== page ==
Okay, now they’ve gone too far, beating up on Craig Lee because he thought the Beastie Boys were immature assholes and non-musicians. Assuming that Craig Lee has gray hairs, listens to classical music and has never been to Disneyland! Well, let me set the record straight: Craig Lee has no gray hair, he has always listened to and loved totally weird avant-garde music of all kinds, including the kind of garage-band punk rock he pioneered in L.A. with his band The Bags. He had the normal happy-unhappy childhood and definitely went to Disneyland. I know because I took him. Looks like Mr. Couch is the grouch.

—Joanna Lee (Craig’s mom)

Studio City

May 20, 1988



I often find the Weekly somewhere between humorous and hypocritical in its schizophrenic selection of content, a mix of Cosmopolitan and The Progressive. Although I suppose your fashion infatuation is directly related to advertising revenue, I find your use of 12-year-old Chloe from Elite on the cover of and in the April 29–May 5 “Spring/Summer Fashion ’88” issue sick. Children’s designer clothes are bad enough, but at least they are for children. Chloe is portrayed as an adult, modeling adult clothes, and therefore the Weekly is implicitly sanctioning the idea that a child may be treated as an adult. I am sad to see the Weekly condoning the trend in our society that robs more and more of its youths of their childhood.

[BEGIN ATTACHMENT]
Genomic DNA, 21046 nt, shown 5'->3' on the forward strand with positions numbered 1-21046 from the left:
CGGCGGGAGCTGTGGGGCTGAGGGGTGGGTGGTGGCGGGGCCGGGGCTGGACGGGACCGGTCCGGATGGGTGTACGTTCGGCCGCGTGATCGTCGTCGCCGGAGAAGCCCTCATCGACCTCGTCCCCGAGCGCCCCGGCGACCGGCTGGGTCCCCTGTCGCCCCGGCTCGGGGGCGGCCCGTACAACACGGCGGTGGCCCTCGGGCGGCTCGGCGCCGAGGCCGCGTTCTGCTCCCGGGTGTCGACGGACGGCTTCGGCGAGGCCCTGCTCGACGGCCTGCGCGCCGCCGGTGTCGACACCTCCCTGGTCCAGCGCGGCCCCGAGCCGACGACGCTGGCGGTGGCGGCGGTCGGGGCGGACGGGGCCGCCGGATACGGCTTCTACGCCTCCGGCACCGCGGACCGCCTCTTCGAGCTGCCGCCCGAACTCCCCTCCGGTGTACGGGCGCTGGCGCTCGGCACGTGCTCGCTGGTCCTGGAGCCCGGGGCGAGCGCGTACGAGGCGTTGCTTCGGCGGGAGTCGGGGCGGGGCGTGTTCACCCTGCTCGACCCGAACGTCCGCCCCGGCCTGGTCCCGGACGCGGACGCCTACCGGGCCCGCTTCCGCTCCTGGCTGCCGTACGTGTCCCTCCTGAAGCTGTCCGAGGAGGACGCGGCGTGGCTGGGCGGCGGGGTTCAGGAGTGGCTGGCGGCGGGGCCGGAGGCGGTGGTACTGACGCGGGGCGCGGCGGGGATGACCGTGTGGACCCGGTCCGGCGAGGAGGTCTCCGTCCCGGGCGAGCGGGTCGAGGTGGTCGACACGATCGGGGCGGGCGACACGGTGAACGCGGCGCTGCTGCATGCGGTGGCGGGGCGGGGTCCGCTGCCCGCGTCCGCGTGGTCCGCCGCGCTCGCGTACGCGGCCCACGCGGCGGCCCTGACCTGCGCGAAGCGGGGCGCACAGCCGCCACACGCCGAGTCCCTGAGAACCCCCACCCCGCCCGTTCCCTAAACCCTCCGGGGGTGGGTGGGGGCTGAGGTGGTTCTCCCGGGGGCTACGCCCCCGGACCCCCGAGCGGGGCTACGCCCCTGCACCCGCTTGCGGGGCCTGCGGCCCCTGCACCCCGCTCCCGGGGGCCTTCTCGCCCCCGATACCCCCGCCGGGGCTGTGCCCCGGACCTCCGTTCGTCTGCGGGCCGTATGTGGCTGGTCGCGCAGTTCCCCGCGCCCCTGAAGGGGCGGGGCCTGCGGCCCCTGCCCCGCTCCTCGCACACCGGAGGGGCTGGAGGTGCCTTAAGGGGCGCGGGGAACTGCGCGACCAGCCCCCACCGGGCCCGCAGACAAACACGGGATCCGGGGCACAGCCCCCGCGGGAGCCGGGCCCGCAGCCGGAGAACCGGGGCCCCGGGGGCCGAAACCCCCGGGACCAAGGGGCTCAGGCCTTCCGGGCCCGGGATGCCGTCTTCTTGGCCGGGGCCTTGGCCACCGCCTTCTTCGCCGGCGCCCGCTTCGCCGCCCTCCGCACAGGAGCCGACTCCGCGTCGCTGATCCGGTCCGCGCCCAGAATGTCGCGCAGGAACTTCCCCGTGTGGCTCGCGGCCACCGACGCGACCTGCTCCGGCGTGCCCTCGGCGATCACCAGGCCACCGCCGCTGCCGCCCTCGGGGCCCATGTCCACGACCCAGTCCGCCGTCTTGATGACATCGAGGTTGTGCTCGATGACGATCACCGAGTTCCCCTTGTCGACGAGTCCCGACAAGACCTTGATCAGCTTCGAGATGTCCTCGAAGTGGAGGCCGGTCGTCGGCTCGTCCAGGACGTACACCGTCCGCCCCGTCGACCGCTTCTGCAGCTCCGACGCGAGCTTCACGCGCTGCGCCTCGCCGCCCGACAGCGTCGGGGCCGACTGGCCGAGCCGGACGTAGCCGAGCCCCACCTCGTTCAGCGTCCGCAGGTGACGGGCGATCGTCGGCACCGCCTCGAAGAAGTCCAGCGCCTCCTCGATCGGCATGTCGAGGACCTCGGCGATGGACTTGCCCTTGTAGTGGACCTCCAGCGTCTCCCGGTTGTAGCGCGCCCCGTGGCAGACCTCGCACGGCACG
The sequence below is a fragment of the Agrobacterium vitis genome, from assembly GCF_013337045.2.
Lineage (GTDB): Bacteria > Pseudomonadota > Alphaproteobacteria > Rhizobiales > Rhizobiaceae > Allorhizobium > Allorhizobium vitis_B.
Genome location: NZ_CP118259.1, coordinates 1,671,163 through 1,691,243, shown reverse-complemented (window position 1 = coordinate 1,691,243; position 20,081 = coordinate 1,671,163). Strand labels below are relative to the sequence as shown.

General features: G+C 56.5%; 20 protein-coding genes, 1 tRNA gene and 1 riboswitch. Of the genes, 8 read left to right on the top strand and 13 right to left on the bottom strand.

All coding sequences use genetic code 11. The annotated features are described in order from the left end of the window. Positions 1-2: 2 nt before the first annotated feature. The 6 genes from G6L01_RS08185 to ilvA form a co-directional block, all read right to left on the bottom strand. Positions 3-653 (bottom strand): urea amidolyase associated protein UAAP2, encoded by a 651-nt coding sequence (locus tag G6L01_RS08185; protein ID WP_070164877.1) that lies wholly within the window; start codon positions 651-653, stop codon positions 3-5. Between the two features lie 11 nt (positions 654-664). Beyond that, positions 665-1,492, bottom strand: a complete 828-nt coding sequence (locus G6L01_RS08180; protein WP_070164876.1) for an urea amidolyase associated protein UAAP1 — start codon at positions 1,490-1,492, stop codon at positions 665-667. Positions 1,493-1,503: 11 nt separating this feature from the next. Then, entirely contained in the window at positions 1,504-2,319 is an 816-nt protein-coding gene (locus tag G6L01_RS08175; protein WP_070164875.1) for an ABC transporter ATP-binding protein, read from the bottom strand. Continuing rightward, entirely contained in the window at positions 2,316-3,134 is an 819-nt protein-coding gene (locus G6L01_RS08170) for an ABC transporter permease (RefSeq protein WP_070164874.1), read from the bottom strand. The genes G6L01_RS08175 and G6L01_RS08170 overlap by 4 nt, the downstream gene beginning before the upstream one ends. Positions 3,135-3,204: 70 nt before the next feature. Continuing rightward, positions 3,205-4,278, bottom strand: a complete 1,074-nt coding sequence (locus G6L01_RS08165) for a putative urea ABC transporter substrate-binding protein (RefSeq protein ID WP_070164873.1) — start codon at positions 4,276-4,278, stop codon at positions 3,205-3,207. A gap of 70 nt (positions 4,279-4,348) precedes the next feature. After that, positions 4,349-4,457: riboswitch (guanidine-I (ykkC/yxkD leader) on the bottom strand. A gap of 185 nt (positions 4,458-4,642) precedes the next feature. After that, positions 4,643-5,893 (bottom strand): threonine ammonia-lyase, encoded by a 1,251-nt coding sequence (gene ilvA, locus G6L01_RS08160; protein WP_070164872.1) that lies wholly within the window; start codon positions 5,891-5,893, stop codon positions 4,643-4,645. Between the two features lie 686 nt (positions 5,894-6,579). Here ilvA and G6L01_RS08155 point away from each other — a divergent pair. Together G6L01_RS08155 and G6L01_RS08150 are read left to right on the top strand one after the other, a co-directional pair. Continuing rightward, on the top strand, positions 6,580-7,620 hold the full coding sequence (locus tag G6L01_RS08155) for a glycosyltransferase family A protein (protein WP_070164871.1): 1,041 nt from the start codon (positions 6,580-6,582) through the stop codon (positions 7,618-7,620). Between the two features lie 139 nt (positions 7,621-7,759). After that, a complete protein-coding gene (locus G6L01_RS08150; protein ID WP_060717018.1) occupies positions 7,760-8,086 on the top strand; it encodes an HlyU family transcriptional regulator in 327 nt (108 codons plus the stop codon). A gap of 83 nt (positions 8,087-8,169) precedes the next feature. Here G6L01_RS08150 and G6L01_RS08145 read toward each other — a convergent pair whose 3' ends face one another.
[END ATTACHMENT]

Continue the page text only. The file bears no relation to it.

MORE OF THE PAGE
—Peter Hutcheson


July 15, 1988



It was with overwhelming shame that I read, in L.A. Dee Da, crack investigative reporter Dierdra Hoffman’s passionately detailed description of the loathsome behavior at the annual Water Buffalo Beauty Pageant and of my unforgivable behavior as a “judge” in what she so tellingly describes as a “voyeuristic debacle” — surely one of the worst kinds of debacles that can be imagined. “‘What a pervert!’ one of the contestants was heard cooing in the ladies’ room.” What a painful opinion to accept. What a difficult opinion to coo.

But hold! (as they frequently yell in Shakespeare). Having thought about this more carefully, and having checked through my jam-packed appointment calendar, I am amazed to find that I was not, in fact, a judge in the above-mentioned pageant. I was — you’ve guessed this already, I’ll bet — not even there. I was somewhere else entirely.

So if I wasn’t there, who was? Ms. Hoffman and her feverish imagination? Ms. Hoffman’s not entirely trustworthy informant? Lots of ladies’-room denizens cooing arbitrarily? What can it mean? Perhaps that Hoffman gal is just thrashing me on spec, not an unusual journalistic practice for one striding manfully toward a Pulitzer Prize.

—Buck Henry

Los Angeles

January 19, 1990



We are angry and alarmed by the unbelievably insensitive decade-ending wrap-up issue. The editorial agenda seems to be drifting more and more toward straight white men’s navel-gazing regarding their nostalgic pining for the ’60s and monocultural pseudo-hip posturing. We don’t know whether to shout “SHAME! SHAME! SHAME!” or “LAME! LAME! LAME!”

The Weekly’s exclusion of a lesbian or gay person’s perspective in the “Blown Away in the ’80s” overview was especially insulting and outrageous. To ignore AIDS as perhaps the most overwhelming news story of the decade is not only rotten journalism, it dishonors more than 70,000 American men and women who actually were “blown away” by AIDS these past 10 years. It disrespects their friends, lovers and families who nursed them, buried them and now grieve for them.